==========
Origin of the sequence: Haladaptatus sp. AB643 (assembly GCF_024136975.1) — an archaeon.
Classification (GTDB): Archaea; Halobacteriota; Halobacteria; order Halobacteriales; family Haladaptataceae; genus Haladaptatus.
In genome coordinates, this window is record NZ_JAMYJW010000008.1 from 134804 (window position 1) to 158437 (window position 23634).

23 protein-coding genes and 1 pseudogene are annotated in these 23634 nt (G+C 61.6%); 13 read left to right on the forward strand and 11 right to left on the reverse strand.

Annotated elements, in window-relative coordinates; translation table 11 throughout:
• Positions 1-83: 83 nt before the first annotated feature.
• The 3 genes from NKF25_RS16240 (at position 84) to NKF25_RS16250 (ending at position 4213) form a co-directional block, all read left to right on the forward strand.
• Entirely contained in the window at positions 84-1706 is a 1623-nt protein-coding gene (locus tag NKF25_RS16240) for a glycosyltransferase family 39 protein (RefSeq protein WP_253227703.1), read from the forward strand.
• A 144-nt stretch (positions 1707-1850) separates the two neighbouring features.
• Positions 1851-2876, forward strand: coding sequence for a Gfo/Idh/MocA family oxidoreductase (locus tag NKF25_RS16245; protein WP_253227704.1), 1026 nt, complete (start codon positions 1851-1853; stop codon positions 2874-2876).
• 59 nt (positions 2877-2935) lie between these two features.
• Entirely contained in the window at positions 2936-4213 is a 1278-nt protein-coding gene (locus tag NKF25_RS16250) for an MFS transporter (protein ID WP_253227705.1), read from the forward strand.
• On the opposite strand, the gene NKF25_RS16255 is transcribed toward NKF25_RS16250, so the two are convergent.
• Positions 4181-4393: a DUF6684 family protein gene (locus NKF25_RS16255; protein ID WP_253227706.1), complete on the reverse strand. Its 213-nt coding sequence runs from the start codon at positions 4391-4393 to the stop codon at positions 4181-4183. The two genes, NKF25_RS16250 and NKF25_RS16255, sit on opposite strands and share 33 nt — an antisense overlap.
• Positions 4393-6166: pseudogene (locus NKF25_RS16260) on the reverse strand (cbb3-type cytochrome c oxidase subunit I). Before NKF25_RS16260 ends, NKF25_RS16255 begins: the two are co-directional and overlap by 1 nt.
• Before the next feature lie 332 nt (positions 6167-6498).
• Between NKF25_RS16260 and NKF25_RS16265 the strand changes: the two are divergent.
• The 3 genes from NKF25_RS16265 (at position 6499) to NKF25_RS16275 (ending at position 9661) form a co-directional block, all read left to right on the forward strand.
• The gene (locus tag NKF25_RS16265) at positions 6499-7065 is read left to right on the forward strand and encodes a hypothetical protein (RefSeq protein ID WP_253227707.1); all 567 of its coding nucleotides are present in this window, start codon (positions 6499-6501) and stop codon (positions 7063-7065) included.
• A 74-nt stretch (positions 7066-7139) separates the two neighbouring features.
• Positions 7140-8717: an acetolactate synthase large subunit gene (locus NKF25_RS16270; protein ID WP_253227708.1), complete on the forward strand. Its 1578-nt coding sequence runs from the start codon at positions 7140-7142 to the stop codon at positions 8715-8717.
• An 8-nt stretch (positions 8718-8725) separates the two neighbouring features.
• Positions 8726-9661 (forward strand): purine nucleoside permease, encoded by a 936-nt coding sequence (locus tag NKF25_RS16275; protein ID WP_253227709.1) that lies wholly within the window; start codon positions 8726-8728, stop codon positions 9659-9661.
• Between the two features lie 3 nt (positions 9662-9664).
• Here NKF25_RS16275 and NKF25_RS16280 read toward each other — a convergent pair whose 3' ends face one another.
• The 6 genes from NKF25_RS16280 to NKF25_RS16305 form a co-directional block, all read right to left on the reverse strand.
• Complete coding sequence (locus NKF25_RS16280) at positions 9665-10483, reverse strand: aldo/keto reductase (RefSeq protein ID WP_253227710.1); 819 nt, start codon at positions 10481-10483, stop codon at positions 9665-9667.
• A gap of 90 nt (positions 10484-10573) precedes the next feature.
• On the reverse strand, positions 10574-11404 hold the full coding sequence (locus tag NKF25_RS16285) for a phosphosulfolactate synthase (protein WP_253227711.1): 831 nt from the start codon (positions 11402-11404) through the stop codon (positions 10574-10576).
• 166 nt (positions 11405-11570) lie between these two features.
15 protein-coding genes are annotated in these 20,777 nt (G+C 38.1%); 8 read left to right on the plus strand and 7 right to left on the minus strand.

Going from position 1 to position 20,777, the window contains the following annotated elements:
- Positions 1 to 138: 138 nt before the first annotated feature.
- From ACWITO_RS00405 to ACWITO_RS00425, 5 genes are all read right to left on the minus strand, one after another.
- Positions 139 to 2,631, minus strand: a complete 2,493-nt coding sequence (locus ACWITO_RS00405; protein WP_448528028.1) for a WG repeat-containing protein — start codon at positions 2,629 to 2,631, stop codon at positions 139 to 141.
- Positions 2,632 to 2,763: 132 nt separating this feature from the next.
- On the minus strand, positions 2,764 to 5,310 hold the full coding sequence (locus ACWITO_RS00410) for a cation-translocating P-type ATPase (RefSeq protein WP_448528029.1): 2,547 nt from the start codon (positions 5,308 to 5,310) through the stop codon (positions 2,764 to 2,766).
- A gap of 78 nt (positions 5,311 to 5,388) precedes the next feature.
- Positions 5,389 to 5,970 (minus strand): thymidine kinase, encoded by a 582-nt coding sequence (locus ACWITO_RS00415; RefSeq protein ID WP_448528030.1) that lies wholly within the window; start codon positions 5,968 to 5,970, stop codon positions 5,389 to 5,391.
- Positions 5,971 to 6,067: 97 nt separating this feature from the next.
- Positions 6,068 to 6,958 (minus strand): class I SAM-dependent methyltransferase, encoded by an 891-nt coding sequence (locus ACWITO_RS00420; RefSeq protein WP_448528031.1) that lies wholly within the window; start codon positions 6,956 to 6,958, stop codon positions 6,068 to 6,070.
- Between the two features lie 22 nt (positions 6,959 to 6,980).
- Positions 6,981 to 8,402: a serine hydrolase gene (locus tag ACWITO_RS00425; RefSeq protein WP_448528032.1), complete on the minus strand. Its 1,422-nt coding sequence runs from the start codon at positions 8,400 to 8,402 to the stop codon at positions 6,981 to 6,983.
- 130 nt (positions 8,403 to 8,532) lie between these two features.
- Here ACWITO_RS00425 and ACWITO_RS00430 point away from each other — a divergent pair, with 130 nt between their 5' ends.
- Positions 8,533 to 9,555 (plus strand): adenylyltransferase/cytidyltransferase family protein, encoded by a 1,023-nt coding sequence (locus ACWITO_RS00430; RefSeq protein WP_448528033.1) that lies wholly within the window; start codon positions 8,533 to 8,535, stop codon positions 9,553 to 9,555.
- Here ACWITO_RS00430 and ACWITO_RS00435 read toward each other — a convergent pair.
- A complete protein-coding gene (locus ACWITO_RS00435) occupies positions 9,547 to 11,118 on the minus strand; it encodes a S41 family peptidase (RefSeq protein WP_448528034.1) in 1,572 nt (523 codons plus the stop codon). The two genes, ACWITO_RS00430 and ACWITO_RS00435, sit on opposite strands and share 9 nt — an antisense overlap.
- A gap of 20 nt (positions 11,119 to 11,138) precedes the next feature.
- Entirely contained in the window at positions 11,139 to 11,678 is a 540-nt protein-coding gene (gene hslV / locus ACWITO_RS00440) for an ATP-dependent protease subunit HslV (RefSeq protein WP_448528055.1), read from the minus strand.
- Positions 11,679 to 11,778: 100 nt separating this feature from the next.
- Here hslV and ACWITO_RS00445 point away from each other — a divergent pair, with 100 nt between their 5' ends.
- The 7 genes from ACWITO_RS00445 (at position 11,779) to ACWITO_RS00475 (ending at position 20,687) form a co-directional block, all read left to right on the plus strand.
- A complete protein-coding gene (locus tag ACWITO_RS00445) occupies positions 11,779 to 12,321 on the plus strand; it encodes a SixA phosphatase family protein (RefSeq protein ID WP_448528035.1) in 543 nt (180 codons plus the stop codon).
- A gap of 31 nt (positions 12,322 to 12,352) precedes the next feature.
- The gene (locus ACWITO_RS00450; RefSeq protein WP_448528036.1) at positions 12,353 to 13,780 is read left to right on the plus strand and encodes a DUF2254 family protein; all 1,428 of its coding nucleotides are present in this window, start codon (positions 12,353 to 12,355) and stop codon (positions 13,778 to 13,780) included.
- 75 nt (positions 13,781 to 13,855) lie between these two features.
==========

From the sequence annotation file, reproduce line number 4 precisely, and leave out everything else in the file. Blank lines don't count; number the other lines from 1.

23 protein-coding genes and 1 pseudogene are annotated in these 23634 nt (G+C 61.6%); 13 read left to right on the forward strand and 11 right to left on the reverse strand.